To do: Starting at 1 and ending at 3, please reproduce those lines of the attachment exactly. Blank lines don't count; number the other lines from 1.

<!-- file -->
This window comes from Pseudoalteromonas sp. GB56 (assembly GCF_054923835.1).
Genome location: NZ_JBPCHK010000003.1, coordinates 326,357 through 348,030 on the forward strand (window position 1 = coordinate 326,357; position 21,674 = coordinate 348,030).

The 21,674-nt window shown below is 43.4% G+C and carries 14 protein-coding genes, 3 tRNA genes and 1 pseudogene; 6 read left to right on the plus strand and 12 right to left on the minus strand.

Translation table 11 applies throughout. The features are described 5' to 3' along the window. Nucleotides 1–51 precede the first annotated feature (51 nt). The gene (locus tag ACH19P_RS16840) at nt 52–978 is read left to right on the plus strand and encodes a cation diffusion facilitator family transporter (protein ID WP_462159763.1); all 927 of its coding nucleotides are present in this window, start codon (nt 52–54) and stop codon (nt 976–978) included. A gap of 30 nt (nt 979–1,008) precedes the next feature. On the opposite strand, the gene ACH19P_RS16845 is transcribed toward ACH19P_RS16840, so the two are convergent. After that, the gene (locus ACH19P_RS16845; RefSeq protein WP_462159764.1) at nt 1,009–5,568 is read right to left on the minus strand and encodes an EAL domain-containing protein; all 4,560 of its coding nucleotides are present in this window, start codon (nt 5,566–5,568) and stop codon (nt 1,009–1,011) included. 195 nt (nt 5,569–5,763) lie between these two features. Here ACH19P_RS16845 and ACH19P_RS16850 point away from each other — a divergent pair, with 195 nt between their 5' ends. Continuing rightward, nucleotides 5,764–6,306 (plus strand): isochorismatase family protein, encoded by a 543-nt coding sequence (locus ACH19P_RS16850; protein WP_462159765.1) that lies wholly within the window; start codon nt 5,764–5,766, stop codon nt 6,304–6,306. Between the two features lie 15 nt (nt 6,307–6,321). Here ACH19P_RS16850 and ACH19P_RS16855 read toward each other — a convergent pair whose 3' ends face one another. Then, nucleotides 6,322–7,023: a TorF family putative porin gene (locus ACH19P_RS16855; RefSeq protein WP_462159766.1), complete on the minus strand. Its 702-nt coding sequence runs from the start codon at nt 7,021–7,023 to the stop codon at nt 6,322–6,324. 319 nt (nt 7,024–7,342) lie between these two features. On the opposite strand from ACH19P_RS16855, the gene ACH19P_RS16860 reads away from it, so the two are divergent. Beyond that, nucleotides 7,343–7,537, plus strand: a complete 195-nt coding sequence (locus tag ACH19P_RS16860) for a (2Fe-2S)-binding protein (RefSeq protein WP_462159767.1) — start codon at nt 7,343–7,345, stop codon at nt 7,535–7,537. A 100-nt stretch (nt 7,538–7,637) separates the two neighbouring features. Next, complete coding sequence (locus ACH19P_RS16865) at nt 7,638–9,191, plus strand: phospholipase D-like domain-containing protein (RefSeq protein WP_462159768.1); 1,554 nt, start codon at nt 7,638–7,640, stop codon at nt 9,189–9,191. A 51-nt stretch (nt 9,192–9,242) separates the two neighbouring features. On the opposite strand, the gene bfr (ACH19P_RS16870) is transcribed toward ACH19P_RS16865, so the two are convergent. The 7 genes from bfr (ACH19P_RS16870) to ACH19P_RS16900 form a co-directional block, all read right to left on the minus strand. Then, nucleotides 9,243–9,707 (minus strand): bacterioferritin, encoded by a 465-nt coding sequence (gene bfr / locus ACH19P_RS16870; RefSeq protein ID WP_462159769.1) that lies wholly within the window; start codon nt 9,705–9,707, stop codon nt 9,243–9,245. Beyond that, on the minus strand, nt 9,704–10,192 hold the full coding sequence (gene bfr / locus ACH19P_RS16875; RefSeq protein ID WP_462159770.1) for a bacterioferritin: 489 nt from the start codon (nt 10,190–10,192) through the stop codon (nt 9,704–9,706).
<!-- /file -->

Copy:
This window comes from Pseudoalteromonas sp. GB56 (assembly GCF_054923835.1).
Genome location: NZ_JBPCHK010000003.1, coordinates 326,357 through 348,030 on the forward strand (window position 1 = coordinate 326,357; position 21,674 = coordinate 348,030).

The 21,674-nt window shown below is 43.4% G+C and carries 14 protein-coding genes, 3 tRNA genes and 1 pseudogene; 6 read left to right on the plus strand and 12 right to left on the minus strand.